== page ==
Women He's Undressed - directed by Gillian Armstrong.
Simon Morris reviews the documentary Women He's Undressed, about the hugely successful Hollywood costume designer Orry-Kelly.
If you’re a fan of Hollywood in the glamorous Thirties, Forties and Fifties, you’ll probably be firmly in the middle of the target audience for Women He's Undressed. It’s a documentary about the man who dressed most of the top stars of the period, one Orry-Kelly.
Unfortunately, the director of Women He's Undressed, Australian Gillian Armstrong, may not have been the best person for the job. She admits that she knew very little about the former Australian, and berated her countrymen and women for being equally ignorant.
Orry-Kelly’s Hollywood colleagues were frankly bemused. While costume designers are absolutely essential to the look of a great movie star, they’re seldom known outside the industry.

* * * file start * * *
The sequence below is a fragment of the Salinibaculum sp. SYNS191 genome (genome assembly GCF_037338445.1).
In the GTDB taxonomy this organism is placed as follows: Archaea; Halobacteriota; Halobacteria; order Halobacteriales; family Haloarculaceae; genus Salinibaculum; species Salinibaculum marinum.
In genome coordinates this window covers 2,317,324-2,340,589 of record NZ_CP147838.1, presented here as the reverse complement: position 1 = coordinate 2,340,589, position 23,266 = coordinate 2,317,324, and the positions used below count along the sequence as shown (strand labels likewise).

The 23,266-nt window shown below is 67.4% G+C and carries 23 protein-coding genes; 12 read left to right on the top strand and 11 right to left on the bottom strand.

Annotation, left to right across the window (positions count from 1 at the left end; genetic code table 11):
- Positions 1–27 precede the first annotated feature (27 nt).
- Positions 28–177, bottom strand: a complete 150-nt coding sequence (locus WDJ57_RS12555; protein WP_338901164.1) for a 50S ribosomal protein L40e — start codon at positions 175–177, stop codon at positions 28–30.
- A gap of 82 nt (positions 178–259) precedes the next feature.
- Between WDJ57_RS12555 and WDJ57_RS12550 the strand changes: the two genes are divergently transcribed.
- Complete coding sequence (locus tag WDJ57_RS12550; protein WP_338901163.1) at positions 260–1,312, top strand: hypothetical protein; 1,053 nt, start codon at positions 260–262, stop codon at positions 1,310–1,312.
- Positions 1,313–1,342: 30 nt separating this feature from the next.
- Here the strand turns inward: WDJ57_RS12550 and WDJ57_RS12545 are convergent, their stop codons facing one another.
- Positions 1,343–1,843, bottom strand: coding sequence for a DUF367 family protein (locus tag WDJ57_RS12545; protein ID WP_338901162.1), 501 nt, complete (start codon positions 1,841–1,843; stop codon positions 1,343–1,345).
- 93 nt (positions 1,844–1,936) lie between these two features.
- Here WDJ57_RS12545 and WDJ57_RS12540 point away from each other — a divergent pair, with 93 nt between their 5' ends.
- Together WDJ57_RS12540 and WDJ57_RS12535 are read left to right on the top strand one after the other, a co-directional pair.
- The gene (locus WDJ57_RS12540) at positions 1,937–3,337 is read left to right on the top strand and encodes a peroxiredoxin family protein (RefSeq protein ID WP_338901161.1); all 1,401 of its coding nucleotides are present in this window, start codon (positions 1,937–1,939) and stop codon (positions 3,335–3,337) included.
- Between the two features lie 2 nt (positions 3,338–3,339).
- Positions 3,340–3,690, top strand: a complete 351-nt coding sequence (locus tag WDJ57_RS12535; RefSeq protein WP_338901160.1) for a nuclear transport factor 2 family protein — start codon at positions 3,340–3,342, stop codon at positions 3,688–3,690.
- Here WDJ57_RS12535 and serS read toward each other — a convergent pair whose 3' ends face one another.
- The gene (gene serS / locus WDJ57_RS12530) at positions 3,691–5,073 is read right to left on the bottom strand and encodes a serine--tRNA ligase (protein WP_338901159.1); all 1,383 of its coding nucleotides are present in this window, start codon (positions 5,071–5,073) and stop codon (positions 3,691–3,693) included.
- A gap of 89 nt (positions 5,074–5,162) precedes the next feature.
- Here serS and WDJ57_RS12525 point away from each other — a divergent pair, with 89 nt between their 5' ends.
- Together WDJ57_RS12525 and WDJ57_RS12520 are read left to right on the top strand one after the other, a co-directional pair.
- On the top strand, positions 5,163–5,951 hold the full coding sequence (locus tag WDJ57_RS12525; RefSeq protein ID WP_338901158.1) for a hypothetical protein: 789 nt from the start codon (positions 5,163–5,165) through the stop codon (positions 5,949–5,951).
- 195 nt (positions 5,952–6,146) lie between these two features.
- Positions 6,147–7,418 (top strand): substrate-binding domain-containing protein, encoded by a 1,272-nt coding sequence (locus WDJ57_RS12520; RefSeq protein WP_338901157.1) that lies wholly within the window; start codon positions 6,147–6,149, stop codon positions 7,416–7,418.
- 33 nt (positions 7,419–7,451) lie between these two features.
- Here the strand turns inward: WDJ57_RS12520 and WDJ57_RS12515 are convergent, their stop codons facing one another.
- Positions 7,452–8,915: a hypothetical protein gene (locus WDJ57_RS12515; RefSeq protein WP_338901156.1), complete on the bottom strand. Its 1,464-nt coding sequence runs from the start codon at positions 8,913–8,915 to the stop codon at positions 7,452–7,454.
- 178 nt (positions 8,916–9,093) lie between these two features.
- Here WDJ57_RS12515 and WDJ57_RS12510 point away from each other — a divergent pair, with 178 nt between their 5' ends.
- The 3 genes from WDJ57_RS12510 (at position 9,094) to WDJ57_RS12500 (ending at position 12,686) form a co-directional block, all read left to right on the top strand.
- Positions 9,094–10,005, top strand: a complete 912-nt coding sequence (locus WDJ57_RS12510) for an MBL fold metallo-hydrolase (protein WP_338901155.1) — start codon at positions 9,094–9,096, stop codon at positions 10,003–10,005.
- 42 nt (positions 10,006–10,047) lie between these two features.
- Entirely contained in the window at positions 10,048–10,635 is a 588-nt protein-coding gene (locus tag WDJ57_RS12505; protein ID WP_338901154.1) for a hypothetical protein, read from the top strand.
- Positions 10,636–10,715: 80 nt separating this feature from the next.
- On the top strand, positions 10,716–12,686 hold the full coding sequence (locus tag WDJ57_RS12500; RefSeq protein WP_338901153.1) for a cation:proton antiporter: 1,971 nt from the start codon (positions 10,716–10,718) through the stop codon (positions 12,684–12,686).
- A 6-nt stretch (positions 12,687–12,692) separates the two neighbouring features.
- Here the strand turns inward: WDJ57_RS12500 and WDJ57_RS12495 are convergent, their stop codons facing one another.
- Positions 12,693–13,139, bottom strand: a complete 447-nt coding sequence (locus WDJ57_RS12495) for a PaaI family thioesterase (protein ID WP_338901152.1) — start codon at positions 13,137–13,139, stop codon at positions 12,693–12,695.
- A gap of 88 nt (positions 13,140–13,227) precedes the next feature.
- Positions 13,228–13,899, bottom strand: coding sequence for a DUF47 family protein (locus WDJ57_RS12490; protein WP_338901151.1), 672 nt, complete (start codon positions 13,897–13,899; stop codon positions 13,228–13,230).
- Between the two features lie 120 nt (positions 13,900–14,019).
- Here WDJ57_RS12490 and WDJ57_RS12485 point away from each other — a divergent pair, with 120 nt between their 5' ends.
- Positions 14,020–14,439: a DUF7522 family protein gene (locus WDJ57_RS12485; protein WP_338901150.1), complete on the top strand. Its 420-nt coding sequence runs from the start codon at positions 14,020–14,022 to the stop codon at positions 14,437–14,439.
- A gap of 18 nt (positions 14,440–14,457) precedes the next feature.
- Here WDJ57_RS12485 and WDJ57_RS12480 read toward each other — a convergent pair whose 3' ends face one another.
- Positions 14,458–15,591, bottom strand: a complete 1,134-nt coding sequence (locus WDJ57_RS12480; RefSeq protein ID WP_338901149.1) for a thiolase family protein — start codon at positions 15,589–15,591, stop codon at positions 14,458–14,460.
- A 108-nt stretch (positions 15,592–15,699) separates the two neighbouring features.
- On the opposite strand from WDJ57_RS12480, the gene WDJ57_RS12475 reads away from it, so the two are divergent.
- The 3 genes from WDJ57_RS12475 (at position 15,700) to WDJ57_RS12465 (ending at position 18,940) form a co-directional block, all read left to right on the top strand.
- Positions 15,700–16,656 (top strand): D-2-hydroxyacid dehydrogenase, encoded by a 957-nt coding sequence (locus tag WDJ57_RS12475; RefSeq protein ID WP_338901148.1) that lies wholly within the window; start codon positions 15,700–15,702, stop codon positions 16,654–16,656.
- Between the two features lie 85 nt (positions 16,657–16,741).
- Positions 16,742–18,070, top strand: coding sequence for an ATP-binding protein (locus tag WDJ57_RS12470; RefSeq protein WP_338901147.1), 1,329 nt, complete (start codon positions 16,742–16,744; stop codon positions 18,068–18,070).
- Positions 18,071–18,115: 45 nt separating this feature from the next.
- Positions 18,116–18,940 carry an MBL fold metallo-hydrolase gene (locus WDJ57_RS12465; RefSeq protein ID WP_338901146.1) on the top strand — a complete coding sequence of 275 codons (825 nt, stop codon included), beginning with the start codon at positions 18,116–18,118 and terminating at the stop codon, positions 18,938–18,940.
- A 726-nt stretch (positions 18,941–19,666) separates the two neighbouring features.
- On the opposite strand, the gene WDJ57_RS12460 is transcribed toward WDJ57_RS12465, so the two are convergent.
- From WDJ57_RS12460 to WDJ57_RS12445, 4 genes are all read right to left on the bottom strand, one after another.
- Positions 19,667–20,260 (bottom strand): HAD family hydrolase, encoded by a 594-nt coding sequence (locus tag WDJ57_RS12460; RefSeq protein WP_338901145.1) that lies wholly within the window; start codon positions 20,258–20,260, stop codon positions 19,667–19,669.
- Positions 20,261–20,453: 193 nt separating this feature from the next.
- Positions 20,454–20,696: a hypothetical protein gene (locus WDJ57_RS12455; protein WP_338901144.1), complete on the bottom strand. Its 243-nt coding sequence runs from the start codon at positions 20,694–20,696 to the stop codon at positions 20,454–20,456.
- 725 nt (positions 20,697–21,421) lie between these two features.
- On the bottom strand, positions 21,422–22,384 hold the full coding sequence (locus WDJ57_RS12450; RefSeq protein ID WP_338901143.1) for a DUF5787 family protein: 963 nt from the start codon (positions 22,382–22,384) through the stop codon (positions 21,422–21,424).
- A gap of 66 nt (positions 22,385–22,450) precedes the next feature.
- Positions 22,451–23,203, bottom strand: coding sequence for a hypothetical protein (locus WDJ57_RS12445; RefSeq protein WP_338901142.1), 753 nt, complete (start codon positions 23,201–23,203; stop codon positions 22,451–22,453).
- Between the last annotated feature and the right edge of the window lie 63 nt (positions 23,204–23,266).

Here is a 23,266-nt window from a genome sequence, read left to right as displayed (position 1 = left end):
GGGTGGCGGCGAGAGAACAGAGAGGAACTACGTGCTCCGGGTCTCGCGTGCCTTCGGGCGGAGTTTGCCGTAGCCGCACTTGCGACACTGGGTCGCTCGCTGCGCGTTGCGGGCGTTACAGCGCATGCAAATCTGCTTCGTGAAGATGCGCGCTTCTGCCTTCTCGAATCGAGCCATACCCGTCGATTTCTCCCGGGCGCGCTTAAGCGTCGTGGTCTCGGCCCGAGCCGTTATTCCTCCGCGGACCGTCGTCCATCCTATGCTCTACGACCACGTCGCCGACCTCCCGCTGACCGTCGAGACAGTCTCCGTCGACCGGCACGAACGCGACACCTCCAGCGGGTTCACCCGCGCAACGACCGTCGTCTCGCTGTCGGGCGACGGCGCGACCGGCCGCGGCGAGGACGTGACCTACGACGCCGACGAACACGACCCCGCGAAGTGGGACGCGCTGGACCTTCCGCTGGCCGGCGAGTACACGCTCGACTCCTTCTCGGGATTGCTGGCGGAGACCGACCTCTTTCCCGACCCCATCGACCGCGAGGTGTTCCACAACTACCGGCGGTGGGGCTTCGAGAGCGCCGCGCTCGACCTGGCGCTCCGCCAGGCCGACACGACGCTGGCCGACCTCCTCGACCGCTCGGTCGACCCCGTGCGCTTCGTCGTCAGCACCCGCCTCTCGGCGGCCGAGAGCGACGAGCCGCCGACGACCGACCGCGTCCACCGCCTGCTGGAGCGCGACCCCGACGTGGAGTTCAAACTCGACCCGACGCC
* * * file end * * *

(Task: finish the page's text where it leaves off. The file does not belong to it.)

Orry’s work-rate was astonishing – over 280 films, and often films that required dozens of outfits. However it was the movies themselves that marked him out. Orry made his name in the big, black-and-white musicals of Warner Brothers – the likes of 42nd Street and Gold Diggers of 1933 – that were most famous for the kaleidoscopic dance numbers of Busby Berkeley. The range of Orry’s work was phenomenal – pirate movies, dramas, technicolour musicals, and later his masterpiece - Some Like It Hot.
The stories behind the frocks are fascinating: how Orry-Kelly negotiated the prickly egos - and the physical imperfections - of the likes of Bette Davis, Natalie Wood and Marilyn Monroe.
Unfortunately Orry-Kelly’s taste was limited to his marvellous costumes, it seems. Like many of his Hollywood colleagues, his own life was a bit of a trainwreck. So I’m not sure if I’m complimenting the movie when I suggest that he would probably have loved it.